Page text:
Oil companies set their prices _in theory_, but whenever the price of gasoline rises, politicians start looking for “excess profits” and punishing any oil company that makes more than they think it should. That not only discourages them from cranking up the price to reduce use (as if that were possible when your competitors keep their prices low), but it also helps keep a boom-and-bust cycle going in oil availability and prices. That is, they keep their prices so low that exploration and development of new sources would lose money until there’s a shortage, then jump the prices very high andgo into a flurry of drilling new wells, followed by a glut and a price drop, and the cycle repeats. The first “oil shortage” and panic was in the 1920’s, so this cycle has been going on for over 90 years. One would think that an oil company could make huge profits by looking ahead of the current phase of the cycle and having a bunch of new wells ready to come on line when there’s a shortage and the price jumps – but in the past those that did show some foresight were punished for “profiteering”. E.g., Jimmy Carter required companies with more oil or lower cost oil to share it with their competitors…

    2. Better yet: let’s see ExxonMobile name every registered motor vehicle owner in NYC, starting with Mayor William Wilhelm, a/k/a Bill DeBlassio, as Third Party Defendants, and allege that they are jointly and severally liable for any damages that may have been caused by auto omissions – and if ExxonMobile is found liable, they can seek indemnity from each and every motor vehicle owner.

      1. Also all owners of plastics that are derived from petroleum!

        1. You could include those who eat food:

          “Fertilizer is a substance added to soil to improve plants’ growth and yield. First used by ancient farmers, fertilizer technology developed significantly as the chemical needs of growing plants were discovered. Modern synthetic fertilizers are composed mainly of nitrogen, phosphorous, and potassium compounds with secondary nutrients added. The use of synthetic fertilizers has significantly improved the quality and quantity of the food available today, although their long-term use is debated by environmentalists.”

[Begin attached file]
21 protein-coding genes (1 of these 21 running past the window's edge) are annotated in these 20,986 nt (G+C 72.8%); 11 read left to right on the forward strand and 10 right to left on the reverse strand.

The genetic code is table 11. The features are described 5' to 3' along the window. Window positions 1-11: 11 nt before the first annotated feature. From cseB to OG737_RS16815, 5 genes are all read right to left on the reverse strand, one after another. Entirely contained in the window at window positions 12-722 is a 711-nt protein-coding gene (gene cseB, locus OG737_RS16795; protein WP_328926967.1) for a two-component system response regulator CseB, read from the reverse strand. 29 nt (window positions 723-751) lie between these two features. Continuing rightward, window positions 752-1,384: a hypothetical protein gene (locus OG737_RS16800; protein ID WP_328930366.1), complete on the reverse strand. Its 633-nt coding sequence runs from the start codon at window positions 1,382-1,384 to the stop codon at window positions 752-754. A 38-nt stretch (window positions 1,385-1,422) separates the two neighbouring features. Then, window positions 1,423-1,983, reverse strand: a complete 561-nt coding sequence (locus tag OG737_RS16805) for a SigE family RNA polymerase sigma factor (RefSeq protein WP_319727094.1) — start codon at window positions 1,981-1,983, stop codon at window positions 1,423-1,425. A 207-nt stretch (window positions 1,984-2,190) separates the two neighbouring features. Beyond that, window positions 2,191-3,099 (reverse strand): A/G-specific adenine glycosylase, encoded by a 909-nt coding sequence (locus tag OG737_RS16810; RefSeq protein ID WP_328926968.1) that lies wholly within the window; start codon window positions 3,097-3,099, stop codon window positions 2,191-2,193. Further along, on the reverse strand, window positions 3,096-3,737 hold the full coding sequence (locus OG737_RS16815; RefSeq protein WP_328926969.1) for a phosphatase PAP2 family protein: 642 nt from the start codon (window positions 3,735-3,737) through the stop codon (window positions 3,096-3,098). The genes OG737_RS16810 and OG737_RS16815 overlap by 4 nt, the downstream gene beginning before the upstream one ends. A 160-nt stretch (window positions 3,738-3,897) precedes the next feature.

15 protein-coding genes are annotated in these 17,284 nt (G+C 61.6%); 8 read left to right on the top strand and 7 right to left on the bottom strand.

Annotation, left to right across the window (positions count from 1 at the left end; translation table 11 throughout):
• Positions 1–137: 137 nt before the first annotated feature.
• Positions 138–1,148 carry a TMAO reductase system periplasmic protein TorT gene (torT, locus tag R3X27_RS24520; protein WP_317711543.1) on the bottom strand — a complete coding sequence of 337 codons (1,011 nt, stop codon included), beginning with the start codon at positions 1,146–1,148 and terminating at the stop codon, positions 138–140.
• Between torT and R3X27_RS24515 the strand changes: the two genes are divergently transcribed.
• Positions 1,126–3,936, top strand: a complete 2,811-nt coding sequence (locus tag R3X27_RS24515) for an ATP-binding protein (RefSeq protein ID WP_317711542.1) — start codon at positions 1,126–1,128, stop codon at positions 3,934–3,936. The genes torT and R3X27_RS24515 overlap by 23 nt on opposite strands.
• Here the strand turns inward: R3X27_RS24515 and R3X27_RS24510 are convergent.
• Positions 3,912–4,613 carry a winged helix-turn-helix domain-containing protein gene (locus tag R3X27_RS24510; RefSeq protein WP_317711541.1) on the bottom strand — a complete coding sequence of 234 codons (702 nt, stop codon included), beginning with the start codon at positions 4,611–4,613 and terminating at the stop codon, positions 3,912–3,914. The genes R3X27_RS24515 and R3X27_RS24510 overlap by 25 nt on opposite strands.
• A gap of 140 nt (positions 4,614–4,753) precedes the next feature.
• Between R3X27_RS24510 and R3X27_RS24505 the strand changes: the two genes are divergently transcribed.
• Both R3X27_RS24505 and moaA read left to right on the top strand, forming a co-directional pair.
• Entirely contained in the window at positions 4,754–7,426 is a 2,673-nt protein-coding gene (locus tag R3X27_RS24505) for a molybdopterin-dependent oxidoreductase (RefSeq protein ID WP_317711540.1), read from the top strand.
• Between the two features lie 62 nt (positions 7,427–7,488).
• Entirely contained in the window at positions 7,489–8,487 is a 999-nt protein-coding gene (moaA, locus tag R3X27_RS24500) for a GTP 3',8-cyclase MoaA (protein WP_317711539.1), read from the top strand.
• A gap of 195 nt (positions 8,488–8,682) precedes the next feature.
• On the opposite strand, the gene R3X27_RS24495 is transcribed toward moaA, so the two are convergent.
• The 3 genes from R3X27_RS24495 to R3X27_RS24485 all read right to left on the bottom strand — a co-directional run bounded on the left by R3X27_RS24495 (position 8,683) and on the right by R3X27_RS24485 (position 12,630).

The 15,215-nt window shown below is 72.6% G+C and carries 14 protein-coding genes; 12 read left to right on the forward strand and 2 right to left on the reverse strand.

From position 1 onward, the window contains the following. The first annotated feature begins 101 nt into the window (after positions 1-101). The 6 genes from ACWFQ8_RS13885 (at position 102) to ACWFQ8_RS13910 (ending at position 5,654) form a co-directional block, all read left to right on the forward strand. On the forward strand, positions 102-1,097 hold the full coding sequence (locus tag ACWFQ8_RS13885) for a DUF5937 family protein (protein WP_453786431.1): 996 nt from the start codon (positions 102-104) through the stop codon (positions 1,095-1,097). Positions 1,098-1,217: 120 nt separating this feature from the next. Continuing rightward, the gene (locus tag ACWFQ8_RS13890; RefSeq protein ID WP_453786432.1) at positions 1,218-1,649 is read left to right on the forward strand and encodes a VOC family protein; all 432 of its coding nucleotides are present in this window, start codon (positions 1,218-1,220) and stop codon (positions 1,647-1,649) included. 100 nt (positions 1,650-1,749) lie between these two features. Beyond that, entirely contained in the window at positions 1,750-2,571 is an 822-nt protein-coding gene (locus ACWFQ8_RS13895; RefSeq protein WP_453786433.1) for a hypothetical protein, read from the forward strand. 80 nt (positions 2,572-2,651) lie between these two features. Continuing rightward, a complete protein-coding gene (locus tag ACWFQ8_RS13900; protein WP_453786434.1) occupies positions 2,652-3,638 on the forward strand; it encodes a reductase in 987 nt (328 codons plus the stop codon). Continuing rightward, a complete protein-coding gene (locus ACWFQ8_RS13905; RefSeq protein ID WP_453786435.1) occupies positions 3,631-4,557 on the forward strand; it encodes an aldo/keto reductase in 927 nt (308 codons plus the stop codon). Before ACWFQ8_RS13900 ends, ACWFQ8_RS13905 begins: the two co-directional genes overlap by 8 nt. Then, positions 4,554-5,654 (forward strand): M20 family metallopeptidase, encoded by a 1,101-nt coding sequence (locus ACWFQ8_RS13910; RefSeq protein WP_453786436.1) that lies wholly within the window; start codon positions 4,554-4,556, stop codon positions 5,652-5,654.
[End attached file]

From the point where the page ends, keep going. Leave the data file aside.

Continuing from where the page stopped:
Read more: http://www.madehow.com/Volume-…..z53uPBF86o

          And, yep, those ‘environmentalists’ are the same, tired romantics hoping for the pristine world where you are dead by age 35.

          1. Ironic coming from someone who wants to roll back civilization to a time before any of its most important components existed.

            1. Huh so civilization has only existed for, what, 70 years or so by your count?

              1. Modern civilization certainly.

        2. food does not get put on the table without fuel to grow, pick, transport and provide for consumption without it. especially if they want people living in mega cities

  5. “To deal with what the future will inevitably bring, the City must build sea walls, levees, dunes, and other coastal armament, and elevate and harden a vast array of City-owned structures, properties, and parks along its coastline,” the suit says.

    LOL.

    I don’t think stuffing billions of dollars into retired teachers’ and cops’ pockets counts as any of… that.

    1. Indeed.

      This reminds me of the state government lawsuits against “Big Tobacco” where they sued for the supposed cost of smoking to the taxpayers.

      The resulting tobacco settlement money was supposed to go toward efforts to reduce smoking.

      Of course when those governments started getting those payments, they used it for anything and everything that had nothing to with reducing smoking.

      1. This reminds me of the state government lawsuits against “Big Tobacco” where they sued for the supposed cost of smoking to the taxpayers.

        It should. Al Gore spearheaded both efforts.

        1. “It should. Al Gore spearheaded both efforts.”

          “Matthew 7:16-20King James Version (KJV)
          16 Ye shall know them by their fruits. Do men gather grapes of thorns, or figs of thistles?